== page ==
"Every behaviour has a positive intention" - is the most controversial and easily misunderstood of all the Neuro-Linguistic Programming (NLP) presuppositions. Widely contested and misunderstood, until you add in this second half that makes it easier to understand:
Every behaviour has a positive intention, just not always for everyone else
Every behaviour you, I and everyone else engages in, has a positive intention behind it, even destructive behaviours like violence, drugs and listening to euro-trance.
Believe it or not, even Hitler did the things he did for positive intentions. It’s impossible to know for sure, maybe he just wanted people to look beyond his height (the midget) and give him the respect he always wanted. Someone else might also want to get respect, but choose to head up a charitable organization to do that instead of the insane, genocidal route.
His behaviour had a positive intention, but it was only positive for him, and nobody else. And the example also helps outline the behaviour to this presupposition:
Every behaviour has a positive intention, even if the behaviour isn’t positive.
How Do I Use This Here are 2 parts to this, on you and others.
Using This On You
We’ve all wanted to change some of our actions and habits, and sometimes those changes stick and sometimes they don’t. Why? One of the reasons is because we don’t understand that underlying that behaviour we want to change is a positive intention.
If you smoke, and you want to quit, you need to understand the positive intention behind your smoking. Maybe you smoke because it helps you to relax under pressure. If you quit, the positive intention to fulfil is there, but there’s no way to fulfil it, which makes it more likely you’d go back to smoking.
But if you recognize your positive intention for smoking, and find other ways that are just as effective to help you relax under pressure, it’s easier to quit.
Using This On Others
Suppose you want to help someone change his mind on something, maybe he believes that ‘there’s no learning experience only failure‘, and you want to help him adopt a more empowering belief, but he keeps refusing to do so.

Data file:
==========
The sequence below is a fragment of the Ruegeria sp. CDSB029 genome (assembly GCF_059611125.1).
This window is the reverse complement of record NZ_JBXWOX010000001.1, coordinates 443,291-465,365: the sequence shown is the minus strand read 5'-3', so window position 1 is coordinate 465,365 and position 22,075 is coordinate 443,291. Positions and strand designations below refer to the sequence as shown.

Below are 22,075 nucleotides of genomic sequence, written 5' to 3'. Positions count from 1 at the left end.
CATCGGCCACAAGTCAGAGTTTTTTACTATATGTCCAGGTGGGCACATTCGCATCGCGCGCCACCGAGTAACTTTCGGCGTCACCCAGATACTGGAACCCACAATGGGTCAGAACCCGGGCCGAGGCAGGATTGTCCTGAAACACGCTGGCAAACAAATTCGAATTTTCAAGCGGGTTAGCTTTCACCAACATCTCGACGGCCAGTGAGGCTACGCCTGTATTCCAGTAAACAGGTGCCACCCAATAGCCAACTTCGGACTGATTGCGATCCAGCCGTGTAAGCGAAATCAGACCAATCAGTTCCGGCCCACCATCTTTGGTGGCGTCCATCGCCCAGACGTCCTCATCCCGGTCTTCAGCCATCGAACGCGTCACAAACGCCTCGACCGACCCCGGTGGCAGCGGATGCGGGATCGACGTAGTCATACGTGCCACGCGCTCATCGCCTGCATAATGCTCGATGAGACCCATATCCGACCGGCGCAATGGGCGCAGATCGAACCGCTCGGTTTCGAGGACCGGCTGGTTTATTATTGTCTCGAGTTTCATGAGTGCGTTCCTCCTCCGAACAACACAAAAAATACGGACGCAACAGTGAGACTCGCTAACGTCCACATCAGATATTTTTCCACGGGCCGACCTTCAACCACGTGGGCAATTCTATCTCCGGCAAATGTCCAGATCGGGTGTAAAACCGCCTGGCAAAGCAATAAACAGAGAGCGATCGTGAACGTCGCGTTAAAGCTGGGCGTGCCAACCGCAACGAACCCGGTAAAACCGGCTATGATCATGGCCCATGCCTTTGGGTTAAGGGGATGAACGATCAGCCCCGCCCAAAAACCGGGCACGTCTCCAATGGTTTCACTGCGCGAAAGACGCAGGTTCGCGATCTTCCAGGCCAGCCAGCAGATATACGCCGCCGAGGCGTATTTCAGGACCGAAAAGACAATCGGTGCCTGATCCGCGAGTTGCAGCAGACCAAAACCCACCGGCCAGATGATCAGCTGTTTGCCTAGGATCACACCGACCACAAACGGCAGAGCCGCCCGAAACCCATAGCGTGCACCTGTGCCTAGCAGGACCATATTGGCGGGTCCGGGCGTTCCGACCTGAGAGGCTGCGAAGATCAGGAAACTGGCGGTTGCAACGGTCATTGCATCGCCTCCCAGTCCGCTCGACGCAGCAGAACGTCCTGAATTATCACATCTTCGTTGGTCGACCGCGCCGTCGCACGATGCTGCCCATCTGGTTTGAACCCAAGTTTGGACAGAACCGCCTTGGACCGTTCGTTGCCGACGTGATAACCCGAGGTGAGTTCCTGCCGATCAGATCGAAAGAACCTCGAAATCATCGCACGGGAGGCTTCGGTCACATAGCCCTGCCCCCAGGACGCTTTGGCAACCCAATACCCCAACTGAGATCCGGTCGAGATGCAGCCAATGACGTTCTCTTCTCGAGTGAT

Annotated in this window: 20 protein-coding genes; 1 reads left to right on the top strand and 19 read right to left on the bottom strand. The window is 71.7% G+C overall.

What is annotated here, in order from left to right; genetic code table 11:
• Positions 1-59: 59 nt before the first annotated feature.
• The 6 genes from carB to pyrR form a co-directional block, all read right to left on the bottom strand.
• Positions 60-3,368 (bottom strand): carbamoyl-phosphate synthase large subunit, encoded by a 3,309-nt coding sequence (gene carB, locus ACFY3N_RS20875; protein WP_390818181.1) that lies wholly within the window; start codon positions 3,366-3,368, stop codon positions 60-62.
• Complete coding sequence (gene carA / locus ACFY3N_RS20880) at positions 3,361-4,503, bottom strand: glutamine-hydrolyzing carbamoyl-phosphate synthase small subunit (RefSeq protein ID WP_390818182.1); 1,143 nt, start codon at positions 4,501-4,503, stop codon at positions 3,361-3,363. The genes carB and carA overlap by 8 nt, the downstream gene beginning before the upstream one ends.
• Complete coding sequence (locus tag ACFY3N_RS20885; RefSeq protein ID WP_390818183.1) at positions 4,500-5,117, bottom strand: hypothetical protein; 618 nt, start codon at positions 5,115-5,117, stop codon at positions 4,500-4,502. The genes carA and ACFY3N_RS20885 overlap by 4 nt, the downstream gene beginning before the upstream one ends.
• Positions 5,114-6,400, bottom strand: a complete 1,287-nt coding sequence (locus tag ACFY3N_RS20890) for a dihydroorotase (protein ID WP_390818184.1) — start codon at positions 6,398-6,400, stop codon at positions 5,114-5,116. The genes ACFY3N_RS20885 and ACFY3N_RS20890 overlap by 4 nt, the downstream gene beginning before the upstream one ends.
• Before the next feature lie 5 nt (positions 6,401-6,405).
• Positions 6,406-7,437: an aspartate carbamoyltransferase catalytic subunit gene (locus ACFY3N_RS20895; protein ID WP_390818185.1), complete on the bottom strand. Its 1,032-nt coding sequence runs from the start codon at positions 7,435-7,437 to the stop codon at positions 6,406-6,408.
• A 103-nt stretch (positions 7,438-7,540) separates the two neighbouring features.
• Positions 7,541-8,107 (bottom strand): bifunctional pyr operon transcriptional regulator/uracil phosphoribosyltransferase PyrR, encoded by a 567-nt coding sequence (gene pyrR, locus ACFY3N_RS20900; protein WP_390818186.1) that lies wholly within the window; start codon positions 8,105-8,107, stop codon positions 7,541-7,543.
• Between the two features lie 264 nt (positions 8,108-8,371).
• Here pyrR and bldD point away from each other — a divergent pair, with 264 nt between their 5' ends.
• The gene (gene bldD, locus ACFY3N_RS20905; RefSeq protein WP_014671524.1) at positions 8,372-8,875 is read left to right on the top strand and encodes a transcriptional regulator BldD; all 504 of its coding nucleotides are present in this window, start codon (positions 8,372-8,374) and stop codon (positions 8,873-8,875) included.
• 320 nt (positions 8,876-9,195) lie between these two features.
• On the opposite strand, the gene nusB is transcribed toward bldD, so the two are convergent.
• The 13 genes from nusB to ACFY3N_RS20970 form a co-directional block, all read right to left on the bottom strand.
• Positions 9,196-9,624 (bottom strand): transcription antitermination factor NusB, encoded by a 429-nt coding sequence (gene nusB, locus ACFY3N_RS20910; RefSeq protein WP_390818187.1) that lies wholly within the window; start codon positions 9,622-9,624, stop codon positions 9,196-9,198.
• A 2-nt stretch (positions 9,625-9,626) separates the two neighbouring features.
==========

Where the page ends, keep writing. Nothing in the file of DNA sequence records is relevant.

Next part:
One way to interpret his resistance is to think he’s being stubborn, just for the sake of it. But if you stop there, then you’re stuck. So what if he’s being an jerk? What do you do with that? Smack him on the head with Awaken The Giant Within until he ‘gets it’?
And to do something just to be a jerk is a negative intention, which is in direct contradiction with this NLP presupposition.
But if you can recognize that there’s a positive intention behind his ‘resisting’ your idea, e.g., maybe he wants to ‘remain true to his ideals’, then you gain more understanding and awareness, and you’re more empowered to work around his ‘resistance’ by coming up with a way for the both of you to satisfy your positive intentions, creating a win-win situation.
Why This Is Usually The Most Difficult Presupposition To Believe?
It is because it forces us to gain a higher level of awareness, and one that might be outside of our comfort zone.
It’s easy enough to understand that people like Mother Theresa, the Dalai Lama, your closest relative, your best friend, have positive intentions at heart when they do something, even if it’s something you don’t agree with.
But what about those terrorists who flew those planes into the World Trade Centre? A serial killer? A child molester? Even that guy who pissed you off this morning?
It can become a little more difficult.
Believing that they have positive intentions doesn’t make what they did all right, it only forces us to look at things from a higher perspective, and is one of the steps we need to take towards creating a win-win world.
Otherwise, they’re all just bad and the buck stops there.